As we are all painfully aware, philanthropic giving fell sharply during the recent recession and donations are still down about 8 percent from their 2007 peak of $344.5 billion. As we attempt to bounce back, it’s time to get creative in asking.
Rightly so, many development managers focus primarily on major gifts and the top 5 to 10 percent of the existing donor pyramid. While major gifts are obviously critical to the success of every development program, the annual giving segment of the donor pyramid is often given little attention, strategic thought and limited resources.This can be a costly mistake.
Annual giving can be a surprisingly robust part of overall gift support of any institution and its advancement program. When done well, it is one method for keeping the constituency informed and engaged through regular communication. Besides the obvious result of supplying an annual revenue stream, the annual fund helps to instill the habit of regular giving, one important component in a robust philanthropic culture. From a campaign standpoint, it is an important pipeline for identifying and cultivating prospects for the major donor and planned giving program.
Managing a successful annual fund, especially in the unknowns of today’s health care landscape, requires a sophisticated blend of art and science by a skilled annual fund professional. There are many proven tools at the advancement department’s disposal, from sophisticated wealth screening programs that tie personal solicitation approaches to predictive modeling programs based on the donors’ gift capacity and giving habits, to multi-channel strategies (a mix of direct mail and electronic media) to web-based fundraising practices.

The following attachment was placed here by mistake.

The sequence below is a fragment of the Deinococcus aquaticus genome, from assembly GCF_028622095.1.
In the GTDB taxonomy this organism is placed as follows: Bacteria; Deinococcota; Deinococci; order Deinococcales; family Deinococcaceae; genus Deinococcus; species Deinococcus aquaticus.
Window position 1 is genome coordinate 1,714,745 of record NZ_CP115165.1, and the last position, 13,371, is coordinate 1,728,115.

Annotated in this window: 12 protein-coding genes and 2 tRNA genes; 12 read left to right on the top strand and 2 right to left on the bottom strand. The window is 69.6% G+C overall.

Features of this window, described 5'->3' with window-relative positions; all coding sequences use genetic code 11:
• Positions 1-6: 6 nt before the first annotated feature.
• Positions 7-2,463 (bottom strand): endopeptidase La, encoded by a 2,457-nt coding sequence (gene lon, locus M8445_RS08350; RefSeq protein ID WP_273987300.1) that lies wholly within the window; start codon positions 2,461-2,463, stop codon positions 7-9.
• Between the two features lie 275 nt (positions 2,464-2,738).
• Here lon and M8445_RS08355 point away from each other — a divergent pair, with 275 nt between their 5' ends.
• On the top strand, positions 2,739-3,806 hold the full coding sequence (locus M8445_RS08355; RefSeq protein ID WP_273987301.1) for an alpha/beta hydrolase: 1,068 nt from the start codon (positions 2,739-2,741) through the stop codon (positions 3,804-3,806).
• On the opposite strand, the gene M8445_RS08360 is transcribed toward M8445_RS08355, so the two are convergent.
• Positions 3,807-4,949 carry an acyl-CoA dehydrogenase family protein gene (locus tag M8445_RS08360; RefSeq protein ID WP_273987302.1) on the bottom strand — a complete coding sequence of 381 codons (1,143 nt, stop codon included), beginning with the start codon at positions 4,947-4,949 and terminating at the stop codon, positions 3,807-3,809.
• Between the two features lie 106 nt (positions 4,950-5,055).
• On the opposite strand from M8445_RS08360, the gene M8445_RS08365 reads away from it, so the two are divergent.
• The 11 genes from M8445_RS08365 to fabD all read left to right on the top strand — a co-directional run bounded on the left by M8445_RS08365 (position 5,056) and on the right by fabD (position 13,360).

One key element of successful annual giving programs is targeted donor research, with the goal of increasing gift levels of high net worth donors. Accurate wealth screening and research combined with qualification by staff and Board members can identify donors who can clearly upgrade their support levels. Once identified, these donors are ripe for cultivation by staff and volunteers as potential major gift donors in the future.
Effective and timely cultivation and solicitation of potential large donors can be especially important in hospitals and medical centers during the time, or immediately afterwards, when patients are under active care. Many wealthy individuals who are in this situation become very interested in supporting the research and clinical care initiatives of their physicians during this tense and sometimes challenging period. When properly cultivated and solicited in a sensitive and caring manner, these individuals can become major supporters of the institution and its clinical and research mission, leading to multi-year commitments.
Timely major gift solicitation of patients who are supporting annual giving is critical because once the active phase of care is completed, many donors again refocus on their traditional philanthropic giving areas and the opportunity may be lost.
Personalized Solicitations: Lessons learned from the economic downturn
In 2008 and 2009 when large major gift support plummeted at many institutions, creative annual giving appeals and focus on personalized solicitations for key annual donors helped many organizations weather the storm. Although in many cases the strategy at that time was simply to stay connected with our donors and keep telling our story, in other cases gifts to the annual fund helped maintain a relationship.